A group of researchers at the National Institute of Standards and Technology (NIST) has broken the teleportation record. This brings us closer to the “Beam Me Up, Scotty” scenario presented in Star Trek.
The experts at NIST have successfully been able to teleport info in the form of photons over 100 kilometers of optical fiber. This is a much greater distance than normally covered in the teleportation experiments that have been carried out so far.
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In fact, the record has been broken by going four times the previous distance. This proves that teleportation is possible over longer distances as well. While experiments have been conducted in space, this is the first time that fiber optics were used in the repertoire of the research.
The case shown in Star Trek is a probably a billion years away. There you have whole objects and human bodies being teleported across vast distances. But at present this is possible only on the level of particles.
Quantum information is used in computing too. It might come in handy in encryption and coding in future times. The whole thing got off the ground some two decades ago. One of the major experiments was carried out by NIST about 11 years ago.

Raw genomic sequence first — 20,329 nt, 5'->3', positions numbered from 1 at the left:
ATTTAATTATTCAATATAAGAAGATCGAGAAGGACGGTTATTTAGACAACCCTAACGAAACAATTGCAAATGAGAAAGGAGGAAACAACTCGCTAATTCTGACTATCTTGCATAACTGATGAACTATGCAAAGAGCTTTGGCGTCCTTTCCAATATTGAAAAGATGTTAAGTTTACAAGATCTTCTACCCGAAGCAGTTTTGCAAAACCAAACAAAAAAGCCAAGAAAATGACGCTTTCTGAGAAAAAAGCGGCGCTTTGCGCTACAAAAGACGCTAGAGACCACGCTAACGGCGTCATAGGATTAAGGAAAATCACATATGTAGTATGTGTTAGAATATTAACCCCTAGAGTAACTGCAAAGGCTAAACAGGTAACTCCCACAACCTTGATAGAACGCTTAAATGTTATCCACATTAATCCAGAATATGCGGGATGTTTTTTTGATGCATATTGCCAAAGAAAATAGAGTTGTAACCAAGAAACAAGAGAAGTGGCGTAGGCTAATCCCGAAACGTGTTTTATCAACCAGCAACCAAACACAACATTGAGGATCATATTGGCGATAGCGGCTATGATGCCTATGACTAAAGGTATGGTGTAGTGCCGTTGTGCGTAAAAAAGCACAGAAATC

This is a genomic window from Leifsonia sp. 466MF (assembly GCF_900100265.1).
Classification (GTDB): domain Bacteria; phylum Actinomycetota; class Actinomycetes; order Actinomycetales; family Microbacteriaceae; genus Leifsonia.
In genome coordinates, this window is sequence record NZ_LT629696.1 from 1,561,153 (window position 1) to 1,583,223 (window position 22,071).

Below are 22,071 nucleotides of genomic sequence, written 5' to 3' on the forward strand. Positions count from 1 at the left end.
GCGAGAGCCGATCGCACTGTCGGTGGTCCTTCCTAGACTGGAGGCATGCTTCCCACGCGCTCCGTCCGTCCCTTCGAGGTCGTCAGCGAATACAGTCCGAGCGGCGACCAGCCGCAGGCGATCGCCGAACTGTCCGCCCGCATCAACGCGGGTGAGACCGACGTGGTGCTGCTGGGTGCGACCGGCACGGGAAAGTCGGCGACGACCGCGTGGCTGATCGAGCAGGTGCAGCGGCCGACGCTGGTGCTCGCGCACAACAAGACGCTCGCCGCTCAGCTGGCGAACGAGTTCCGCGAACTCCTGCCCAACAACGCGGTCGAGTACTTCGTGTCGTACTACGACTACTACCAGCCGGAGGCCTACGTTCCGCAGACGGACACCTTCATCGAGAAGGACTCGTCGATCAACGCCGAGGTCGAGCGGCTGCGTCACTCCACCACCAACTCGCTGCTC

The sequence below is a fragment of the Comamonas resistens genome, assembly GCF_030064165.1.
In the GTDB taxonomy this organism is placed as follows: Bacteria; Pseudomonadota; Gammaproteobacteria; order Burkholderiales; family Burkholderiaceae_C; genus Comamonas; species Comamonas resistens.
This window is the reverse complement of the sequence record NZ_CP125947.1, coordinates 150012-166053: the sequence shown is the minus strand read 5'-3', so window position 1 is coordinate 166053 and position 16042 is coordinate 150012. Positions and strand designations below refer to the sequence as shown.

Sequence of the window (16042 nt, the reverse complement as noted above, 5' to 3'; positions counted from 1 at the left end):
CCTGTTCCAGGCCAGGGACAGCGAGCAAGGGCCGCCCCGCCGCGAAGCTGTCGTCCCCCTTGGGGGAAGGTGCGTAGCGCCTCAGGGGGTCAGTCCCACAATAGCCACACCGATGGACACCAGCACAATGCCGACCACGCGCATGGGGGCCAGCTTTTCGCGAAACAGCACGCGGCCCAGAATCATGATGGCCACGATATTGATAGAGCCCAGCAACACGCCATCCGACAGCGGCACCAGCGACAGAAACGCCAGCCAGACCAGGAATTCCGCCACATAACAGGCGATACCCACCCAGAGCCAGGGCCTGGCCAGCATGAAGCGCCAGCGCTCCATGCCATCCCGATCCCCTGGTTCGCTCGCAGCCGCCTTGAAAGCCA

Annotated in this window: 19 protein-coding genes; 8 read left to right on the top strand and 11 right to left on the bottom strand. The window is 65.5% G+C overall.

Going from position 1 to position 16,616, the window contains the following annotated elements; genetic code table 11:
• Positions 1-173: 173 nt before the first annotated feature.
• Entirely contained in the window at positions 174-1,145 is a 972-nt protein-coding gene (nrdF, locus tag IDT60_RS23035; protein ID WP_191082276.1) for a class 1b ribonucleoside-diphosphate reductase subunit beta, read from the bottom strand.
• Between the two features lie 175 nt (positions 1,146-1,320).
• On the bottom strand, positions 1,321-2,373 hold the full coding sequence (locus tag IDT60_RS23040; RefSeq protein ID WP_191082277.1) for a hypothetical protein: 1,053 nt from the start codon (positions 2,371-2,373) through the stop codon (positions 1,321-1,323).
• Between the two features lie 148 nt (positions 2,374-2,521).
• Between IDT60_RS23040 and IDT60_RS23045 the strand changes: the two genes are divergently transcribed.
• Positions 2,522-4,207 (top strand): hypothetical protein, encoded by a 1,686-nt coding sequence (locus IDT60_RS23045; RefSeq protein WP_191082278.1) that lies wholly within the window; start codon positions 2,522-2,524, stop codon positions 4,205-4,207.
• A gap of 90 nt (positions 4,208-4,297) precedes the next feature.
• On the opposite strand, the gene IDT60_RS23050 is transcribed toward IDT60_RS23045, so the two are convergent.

The novel record that was set involved a single photon that carried quantum information to another photon. The relay channel was a 100 kilometers of wound fiber in the NIST laboratory.
Credit: K. Irvine/NIST
“Only about 1 percent of photons make it all the way through 100 km of fiber,” NIST’s Marty Stevens says. “We never could have done this experiment without these new detectors, which can measure this incredibly weak signal.”
This whole setup was made a reality via advanced single photon detectors. A mere single digit fraction of the photons made it through the spool of fiber optical wire. It was only thanks to the detectors that the very weak signal was picked up at the end point. Most of the quantum information was dissipated along the distance of the cable.
This teleportation strategy could be used to construct quantum repeaters which send the data again and again across tha relay lines. The ultimate goal is the making of a “Quantum Internet” which would be light years ahead of the current World Wide Web.
It was previously thought that atoms were the stuff of teleportation. But now it is clear that it is photons or light particles that are the necessary ingredient in the mix. The detectors used in the experiments were dependent upon superconductor nano-wires made of molybdenum silicide.
These super sensitive detectors can scan more than 80% of photons that arrive at their destination. As for the wavelengths used in the experiments, they were the same as are employed in our everyday communication technology systems.
The scientists detailed their findings online on Tuesday, September 22nd in the journal Optica.
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